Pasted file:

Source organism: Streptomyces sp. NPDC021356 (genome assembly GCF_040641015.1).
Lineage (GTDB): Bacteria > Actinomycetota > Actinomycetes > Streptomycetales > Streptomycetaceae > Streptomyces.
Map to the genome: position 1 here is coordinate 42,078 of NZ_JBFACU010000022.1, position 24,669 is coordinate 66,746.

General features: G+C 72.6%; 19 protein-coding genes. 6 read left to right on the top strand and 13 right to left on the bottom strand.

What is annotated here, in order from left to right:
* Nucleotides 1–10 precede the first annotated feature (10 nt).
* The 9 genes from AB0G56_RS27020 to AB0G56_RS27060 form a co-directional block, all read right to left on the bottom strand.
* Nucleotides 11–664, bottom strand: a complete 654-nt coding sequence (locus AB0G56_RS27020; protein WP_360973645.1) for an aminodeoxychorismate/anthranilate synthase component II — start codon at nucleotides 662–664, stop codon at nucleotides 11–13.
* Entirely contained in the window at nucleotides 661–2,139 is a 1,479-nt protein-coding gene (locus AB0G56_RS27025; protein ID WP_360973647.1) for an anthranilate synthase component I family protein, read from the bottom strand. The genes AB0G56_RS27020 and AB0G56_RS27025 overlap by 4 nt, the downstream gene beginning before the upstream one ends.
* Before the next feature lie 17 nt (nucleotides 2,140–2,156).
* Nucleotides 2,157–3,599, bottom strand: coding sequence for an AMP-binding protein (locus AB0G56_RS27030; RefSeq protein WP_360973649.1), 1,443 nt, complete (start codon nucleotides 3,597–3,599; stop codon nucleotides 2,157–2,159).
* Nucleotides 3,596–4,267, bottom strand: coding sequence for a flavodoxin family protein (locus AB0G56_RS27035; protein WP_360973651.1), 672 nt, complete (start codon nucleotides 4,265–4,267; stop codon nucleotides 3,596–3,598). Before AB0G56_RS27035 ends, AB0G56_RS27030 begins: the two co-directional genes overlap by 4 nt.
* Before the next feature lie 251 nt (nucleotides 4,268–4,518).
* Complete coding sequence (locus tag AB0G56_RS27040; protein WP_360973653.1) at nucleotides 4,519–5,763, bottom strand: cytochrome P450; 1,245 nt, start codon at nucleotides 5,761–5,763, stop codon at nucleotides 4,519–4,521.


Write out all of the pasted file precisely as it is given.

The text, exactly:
Source organism: Streptomyces sp. NPDC021356 (genome assembly GCF_040641015.1).
Lineage (GTDB): Bacteria > Actinomycetota > Actinomycetes > Streptomycetales > Streptomycetaceae > Streptomyces.
Map to the genome: position 1 here is coordinate 42,078 of NZ_JBFACU010000022.1, position 24,669 is coordinate 66,746.

General features: G+C 72.6%; 19 protein-coding genes. 6 read left to right on the top strand and 13 right to left on the bottom strand.

What is annotated here, in order from left to right:
* Nucleotides 1–10 precede the first annotated feature (10 nt).
* The 9 genes from AB0G56_RS27020 to AB0G56_RS27060 form a co-directional block, all read right to left on the bottom strand.
* Nucleotides 11–664, bottom strand: a complete 654-nt coding sequence (locus AB0G56_RS27020; protein WP_360973645.1) for an aminodeoxychorismate/anthranilate synthase component II — start codon at nucleotides 662–664, stop codon at nucleotides 11–13.
* Entirely contained in the window at nucleotides 661–2,139 is a 1,479-nt protein-coding gene (locus AB0G56_RS27025; protein ID WP_360973647.1) for an anthranilate synthase component I family protein, read from the bottom strand. The genes AB0G56_RS27020 and AB0G56_RS27025 overlap by 4 nt, the downstream gene beginning before the upstream one ends.
* Before the next feature lie 17 nt (nucleotides 2,140–2,156).
* Nucleotides 2,157–3,599, bottom strand: coding sequence for an AMP-binding protein (locus AB0G56_RS27030; RefSeq protein WP_360973649.1), 1,443 nt, complete (start codon nucleotides 3,597–3,599; stop codon nucleotides 2,157–2,159).
* Nucleotides 3,596–4,267, bottom strand: coding sequence for a flavodoxin family protein (locus AB0G56_RS27035; protein WP_360973651.1), 672 nt, complete (start codon nucleotides 4,265–4,267; stop codon nucleotides 3,596–3,598). Before AB0G56_RS27035 ends, AB0G56_RS27030 begins: the two co-directional genes overlap by 4 nt.
* Before the next feature lie 251 nt (nucleotides 4,268–4,518).
* Complete coding sequence (locus tag AB0G56_RS27040; protein WP_360973653.1) at nucleotides 4,519–5,763, bottom strand: cytochrome P450; 1,245 nt, start codon at nucleotides 5,761–5,763, stop codon at nucleotides 4,519–4,521.